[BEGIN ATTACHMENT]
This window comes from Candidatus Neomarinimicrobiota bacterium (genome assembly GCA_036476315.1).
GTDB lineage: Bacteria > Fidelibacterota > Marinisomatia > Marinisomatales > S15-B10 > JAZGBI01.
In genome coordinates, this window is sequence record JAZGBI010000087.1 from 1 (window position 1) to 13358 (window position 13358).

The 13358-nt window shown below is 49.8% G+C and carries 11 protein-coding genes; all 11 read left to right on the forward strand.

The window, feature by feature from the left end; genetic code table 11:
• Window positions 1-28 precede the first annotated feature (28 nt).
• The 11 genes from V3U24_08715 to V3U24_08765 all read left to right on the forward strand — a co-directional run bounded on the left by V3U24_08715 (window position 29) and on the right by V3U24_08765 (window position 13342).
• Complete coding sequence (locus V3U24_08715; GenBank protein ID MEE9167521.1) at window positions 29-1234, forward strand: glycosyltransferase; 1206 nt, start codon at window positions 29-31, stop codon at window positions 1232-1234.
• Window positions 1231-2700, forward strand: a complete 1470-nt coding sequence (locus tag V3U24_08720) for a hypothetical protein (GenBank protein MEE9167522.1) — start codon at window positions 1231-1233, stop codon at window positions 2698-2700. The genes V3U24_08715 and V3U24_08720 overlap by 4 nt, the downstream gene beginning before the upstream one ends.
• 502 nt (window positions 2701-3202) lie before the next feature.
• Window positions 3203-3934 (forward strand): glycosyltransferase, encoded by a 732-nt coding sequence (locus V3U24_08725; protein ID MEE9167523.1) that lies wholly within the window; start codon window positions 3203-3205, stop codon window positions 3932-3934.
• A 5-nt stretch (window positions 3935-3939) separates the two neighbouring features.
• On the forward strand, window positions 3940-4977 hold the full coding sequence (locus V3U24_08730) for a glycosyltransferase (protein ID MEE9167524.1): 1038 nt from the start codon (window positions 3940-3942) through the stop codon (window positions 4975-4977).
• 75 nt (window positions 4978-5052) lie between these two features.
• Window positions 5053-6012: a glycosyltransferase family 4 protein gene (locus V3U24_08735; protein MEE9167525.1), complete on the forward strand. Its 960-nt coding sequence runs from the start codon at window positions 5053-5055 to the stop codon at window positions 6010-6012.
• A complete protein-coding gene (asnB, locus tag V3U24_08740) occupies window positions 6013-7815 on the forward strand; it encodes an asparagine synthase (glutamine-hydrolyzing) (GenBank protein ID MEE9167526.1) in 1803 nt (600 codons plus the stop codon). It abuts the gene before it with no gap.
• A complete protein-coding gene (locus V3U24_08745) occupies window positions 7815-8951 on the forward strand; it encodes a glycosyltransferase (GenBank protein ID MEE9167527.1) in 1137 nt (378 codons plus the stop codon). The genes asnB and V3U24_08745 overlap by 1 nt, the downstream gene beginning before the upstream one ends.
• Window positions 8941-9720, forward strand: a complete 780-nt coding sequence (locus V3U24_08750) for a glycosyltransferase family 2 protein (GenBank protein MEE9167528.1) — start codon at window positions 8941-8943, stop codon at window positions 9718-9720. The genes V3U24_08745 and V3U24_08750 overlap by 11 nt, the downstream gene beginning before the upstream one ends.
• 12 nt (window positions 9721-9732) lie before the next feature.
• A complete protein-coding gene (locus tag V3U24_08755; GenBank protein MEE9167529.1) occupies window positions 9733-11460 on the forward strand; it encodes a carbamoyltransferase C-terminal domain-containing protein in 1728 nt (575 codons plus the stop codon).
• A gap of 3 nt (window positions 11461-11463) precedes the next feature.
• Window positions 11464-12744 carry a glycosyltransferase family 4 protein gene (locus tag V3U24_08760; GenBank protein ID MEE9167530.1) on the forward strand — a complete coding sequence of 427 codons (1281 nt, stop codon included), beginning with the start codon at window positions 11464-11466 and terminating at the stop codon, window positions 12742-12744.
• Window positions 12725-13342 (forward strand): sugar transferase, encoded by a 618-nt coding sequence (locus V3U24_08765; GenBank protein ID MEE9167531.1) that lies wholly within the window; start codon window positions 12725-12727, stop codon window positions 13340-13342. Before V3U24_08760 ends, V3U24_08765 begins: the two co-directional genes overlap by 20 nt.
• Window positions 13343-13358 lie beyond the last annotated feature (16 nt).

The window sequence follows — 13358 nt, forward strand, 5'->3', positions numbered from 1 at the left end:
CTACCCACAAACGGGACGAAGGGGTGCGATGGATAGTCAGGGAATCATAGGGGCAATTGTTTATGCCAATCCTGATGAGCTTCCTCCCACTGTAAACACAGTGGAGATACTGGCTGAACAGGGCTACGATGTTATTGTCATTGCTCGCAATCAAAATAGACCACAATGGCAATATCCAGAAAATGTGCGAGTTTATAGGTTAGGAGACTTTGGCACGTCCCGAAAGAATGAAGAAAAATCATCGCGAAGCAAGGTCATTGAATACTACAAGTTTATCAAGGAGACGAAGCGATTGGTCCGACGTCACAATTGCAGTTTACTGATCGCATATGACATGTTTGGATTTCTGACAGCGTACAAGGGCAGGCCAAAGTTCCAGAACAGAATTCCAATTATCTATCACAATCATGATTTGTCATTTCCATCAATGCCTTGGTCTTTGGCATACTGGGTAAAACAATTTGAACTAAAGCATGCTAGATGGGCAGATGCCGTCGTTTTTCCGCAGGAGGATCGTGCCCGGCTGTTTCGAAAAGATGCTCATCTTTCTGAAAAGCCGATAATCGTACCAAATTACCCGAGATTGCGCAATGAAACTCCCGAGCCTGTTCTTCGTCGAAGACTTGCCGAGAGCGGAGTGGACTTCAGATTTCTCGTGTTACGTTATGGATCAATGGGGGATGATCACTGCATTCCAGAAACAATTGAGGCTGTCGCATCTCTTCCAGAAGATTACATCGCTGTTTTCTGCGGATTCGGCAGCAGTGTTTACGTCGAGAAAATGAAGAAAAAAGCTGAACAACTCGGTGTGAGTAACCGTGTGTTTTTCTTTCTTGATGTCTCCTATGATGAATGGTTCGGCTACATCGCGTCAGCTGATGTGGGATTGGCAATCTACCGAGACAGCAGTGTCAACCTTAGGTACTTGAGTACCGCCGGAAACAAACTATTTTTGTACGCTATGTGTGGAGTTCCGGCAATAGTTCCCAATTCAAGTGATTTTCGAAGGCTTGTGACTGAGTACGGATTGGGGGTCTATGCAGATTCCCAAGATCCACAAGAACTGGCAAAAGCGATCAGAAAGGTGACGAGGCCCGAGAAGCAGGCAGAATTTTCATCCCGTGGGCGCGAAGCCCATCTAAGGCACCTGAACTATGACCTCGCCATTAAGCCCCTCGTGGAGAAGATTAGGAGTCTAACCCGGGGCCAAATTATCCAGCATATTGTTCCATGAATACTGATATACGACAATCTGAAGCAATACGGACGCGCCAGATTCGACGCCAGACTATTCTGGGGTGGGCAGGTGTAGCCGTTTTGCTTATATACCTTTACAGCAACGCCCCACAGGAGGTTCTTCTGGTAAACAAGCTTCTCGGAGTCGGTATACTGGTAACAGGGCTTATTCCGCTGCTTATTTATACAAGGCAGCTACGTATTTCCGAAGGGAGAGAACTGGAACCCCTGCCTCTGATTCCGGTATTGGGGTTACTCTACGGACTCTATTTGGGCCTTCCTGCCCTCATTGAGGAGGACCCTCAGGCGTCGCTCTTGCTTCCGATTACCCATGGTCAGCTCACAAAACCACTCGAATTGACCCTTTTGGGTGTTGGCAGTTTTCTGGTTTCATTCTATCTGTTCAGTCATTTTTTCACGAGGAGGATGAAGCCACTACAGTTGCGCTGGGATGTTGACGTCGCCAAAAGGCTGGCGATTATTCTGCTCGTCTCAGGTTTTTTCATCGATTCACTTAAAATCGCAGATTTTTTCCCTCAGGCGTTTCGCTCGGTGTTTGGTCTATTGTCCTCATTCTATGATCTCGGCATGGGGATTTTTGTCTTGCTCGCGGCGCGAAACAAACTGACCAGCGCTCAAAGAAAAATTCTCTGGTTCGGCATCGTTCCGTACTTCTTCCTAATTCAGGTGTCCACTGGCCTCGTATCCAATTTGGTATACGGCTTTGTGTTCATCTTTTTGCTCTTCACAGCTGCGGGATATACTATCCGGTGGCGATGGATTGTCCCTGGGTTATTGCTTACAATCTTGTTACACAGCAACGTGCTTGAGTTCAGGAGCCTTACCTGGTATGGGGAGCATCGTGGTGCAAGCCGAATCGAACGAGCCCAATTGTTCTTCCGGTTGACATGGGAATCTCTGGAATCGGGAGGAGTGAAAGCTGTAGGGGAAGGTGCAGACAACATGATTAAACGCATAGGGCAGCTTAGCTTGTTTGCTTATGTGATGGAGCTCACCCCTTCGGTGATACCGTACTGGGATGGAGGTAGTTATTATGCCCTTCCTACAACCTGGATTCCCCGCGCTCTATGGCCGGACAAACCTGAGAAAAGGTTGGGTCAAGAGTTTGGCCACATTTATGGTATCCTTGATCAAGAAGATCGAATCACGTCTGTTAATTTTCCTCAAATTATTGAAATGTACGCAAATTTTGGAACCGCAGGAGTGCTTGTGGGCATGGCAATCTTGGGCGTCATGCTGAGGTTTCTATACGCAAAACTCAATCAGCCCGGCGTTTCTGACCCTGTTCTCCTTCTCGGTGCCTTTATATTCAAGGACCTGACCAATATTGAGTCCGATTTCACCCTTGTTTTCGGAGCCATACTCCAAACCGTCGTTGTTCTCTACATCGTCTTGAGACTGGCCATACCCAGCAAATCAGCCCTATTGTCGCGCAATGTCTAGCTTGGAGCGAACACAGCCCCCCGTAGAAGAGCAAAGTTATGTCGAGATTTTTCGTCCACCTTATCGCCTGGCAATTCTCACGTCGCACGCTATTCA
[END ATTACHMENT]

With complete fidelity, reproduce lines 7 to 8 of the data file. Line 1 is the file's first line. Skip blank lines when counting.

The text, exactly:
• The 11 genes from V3U24_08715 to V3U24_08765 all read left to right on the forward strand — a co-directional run bounded on the left by V3U24_08715 (window position 29) and on the right by V3U24_08765 (window position 13342).
• Complete coding sequence (locus V3U24_08715; GenBank protein ID MEE9167521.1) at window positions 29-1234, forward strand: glycosyltransferase; 1206 nt, start codon at window positions 29-31, stop codon at window positions 1232-1234.